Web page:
McNair/Gateway Scholars Program USC

Gina Jaqua

Jaqua.Gina.JPG

Major and Classification

Health Promotion and Disease Prevention Double Minor in Natural Science and Gerontology

Faculty Mentor

  • Tess Boley-Cruz, Ph.D.

Department

  • Keck School of Medicine
  • Keck- Institute For Preventive Research

McNair Project

Demographic and Behavioral Factors Associated with African American's Preference for Menthol Cigarettes and their Preferred Methods of Cessation

Abstract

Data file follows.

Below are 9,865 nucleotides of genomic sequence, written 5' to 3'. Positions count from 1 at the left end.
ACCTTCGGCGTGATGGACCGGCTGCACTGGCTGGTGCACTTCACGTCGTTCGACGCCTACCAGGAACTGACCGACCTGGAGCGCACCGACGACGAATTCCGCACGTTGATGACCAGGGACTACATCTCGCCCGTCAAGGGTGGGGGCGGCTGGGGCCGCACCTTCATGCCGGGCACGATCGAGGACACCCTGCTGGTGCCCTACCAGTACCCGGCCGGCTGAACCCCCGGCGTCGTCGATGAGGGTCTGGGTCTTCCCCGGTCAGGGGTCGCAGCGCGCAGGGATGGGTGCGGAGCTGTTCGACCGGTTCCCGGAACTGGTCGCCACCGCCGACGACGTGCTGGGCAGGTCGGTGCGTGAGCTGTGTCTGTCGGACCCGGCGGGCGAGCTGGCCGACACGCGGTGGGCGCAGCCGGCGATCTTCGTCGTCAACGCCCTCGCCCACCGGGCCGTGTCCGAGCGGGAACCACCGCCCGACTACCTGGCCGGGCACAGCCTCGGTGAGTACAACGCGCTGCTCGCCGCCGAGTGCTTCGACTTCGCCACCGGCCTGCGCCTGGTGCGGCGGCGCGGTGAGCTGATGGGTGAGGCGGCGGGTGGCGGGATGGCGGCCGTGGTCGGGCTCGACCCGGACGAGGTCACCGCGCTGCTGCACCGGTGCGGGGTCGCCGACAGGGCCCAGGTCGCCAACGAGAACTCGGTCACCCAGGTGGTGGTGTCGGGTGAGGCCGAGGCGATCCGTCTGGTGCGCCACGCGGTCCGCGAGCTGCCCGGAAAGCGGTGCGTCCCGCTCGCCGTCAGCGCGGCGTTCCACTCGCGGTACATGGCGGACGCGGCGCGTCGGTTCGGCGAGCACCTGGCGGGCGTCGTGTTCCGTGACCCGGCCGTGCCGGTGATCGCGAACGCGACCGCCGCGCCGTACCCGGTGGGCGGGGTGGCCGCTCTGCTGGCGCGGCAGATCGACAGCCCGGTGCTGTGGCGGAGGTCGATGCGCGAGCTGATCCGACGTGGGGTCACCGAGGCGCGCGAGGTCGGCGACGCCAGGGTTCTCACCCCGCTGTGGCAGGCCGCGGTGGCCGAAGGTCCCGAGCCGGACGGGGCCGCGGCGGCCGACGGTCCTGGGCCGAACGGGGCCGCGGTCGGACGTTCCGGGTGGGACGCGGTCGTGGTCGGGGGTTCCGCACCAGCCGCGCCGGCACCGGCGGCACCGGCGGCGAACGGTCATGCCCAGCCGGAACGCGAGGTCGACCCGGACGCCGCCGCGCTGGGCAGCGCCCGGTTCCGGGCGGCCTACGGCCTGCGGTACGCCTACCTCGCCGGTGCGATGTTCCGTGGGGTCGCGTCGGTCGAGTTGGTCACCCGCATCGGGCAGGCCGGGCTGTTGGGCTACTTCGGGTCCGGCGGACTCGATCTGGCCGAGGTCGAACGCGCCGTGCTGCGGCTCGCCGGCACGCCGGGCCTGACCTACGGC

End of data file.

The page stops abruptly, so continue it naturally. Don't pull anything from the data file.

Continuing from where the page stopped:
African Americans have a high rate of menthol cigarette use and an associated high prevalence of heart disease and lung cancer. Many variables may contribute to the high rates of menthol use such as social networks, culture, socio-economic status, education, and difference between genders. The purpose of this research project is to determine which factors influence menthol cigarette use in the African American population as well as to determine preferred methods of cessation. The sample size of this study is N=70. Data were collected from African American males and females, ages 18 and over, who were recruited primarily through eight churches in the greater Los Angeles area as well as through social network websites. Participants were invited to an online survey based on whether they were adults and smokers. This study presents preliminary data, thus the primary investigator intends to continue research recruitment and analysis. This research identifies the associated factors that influence African American's preferences for menthol: 1) the flavor and the taste of menthol is appealing, and 2) there is misconception of the health consequences associated with menthol tobacco smoke. Among the respondents who are interested in quitting, 70% of women and 22% of men are willing to speak to a professional counselor for low or no cost about ways to increase their motivation, setting a quitting plan, and finding ways to avoid triggers that cause them to smoke. As tobacco smoke is the leading most preventable cause of death in the United States, these results could provide knowledge to design and deliver more effective menthol smoking prevention and cessation programs for African Americans.